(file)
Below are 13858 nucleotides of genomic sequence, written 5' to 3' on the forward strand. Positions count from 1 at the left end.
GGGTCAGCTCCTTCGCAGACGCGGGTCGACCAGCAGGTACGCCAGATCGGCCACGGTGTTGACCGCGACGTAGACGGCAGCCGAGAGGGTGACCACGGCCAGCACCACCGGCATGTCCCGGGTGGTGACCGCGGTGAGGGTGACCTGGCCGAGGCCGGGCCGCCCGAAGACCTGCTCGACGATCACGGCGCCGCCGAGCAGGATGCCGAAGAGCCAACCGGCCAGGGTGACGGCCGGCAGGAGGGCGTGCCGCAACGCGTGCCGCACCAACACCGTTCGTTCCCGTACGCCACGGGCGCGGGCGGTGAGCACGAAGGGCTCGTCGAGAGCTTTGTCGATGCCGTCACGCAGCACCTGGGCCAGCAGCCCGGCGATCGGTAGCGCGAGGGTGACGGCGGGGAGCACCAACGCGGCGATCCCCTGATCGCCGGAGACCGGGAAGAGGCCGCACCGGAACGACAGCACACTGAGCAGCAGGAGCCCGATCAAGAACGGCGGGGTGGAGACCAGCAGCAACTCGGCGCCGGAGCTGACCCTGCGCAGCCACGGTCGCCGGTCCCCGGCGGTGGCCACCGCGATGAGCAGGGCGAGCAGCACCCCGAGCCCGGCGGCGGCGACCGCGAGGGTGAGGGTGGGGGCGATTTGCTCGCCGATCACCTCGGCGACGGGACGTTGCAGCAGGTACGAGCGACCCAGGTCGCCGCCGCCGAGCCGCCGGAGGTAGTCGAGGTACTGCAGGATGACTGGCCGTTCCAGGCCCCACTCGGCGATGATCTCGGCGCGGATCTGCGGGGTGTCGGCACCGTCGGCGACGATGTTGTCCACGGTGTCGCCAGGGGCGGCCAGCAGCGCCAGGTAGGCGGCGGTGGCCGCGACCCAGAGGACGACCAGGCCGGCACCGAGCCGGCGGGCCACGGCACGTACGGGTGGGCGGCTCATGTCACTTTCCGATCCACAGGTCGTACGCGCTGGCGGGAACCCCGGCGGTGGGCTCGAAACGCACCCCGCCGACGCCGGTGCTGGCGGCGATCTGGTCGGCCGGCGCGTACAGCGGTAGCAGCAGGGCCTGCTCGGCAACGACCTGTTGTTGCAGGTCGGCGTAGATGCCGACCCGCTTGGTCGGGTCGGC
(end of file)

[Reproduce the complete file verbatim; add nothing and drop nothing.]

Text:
Below are 13858 nucleotides of genomic sequence, written 5' to 3' on the forward strand. Positions count from 1 at the left end.
GGGTCAGCTCCTTCGCAGACGCGGGTCGACCAGCAGGTACGCCAGATCGGCCACGGTGTTGACCGCGACGTAGACGGCAGCCGAGAGGGTGACCACGGCCAGCACCACCGGCATGTCCCGGGTGGTGACCGCGGTGAGGGTGACCTGGCCGAGGCCGGGCCGCCCGAAGACCTGCTCGACGATCACGGCGCCGCCGAGCAGGATGCCGAAGAGCCAACCGGCCAGGGTGACGGCCGGCAGGAGGGCGTGCCGCAACGCGTGCCGCACCAACACCGTTCGTTCCCGTACGCCACGGGCGCGGGCGGTGAGCACGAAGGGCTCGTCGAGAGCTTTGTCGATGCCGTCACGCAGCACCTGGGCCAGCAGCCCGGCGATCGGTAGCGCGAGGGTGACGGCGGGGAGCACCAACGCGGCGATCCCCTGATCGCCGGAGACCGGGAAGAGGCCGCACCGGAACGACAGCACACTGAGCAGCAGGAGCCCGATCAAGAACGGCGGGGTGGAGACCAGCAGCAACTCGGCGCCGGAGCTGACCCTGCGCAGCCACGGTCGCCGGTCCCCGGCGGTGGCCACCGCGATGAGCAGGGCGAGCAGCACCCCGAGCCCGGCGGCGGCGACCGCGAGGGTGAGGGTGGGGGCGATTTGCTCGCCGATCACCTCGGCGACGGGACGTTGCAGCAGGTACGAGCGACCCAGGTCGCCGCCGCCGAGCCGCCGGAGGTAGTCGAGGTACTGCAGGATGACTGGCCGTTCCAGGCCCCACTCGGCGATGATCTCGGCGCGGATCTGCGGGGTGTCGGCACCGTCGGCGACGATGTTGTCCACGGTGTCGCCAGGGGCGGCCAGCAGCGCCAGGTAGGCGGCGGTGGCCGCGACCCAGAGGACGACCAGGCCGGCACCGAGCCGGCGGGCCACGGCACGTACGGGTGGGCGGCTCATGTCACTTTCCGATCCACAGGTCGTACGCGCTGGCGGGAACCCCGGCGGTGGGCTCGAAACGCACCCCGCCGACGCCGGTGCTGGCGGCGATCTGGTCGGCCGGCGCGTACAGCGGTAGCAGCAGGGCCTGCTCGGCAACGACCTGTTGTTGCAGGTCGGCGTAGATGCCGACCCGCTTGGTCGGGTCGGC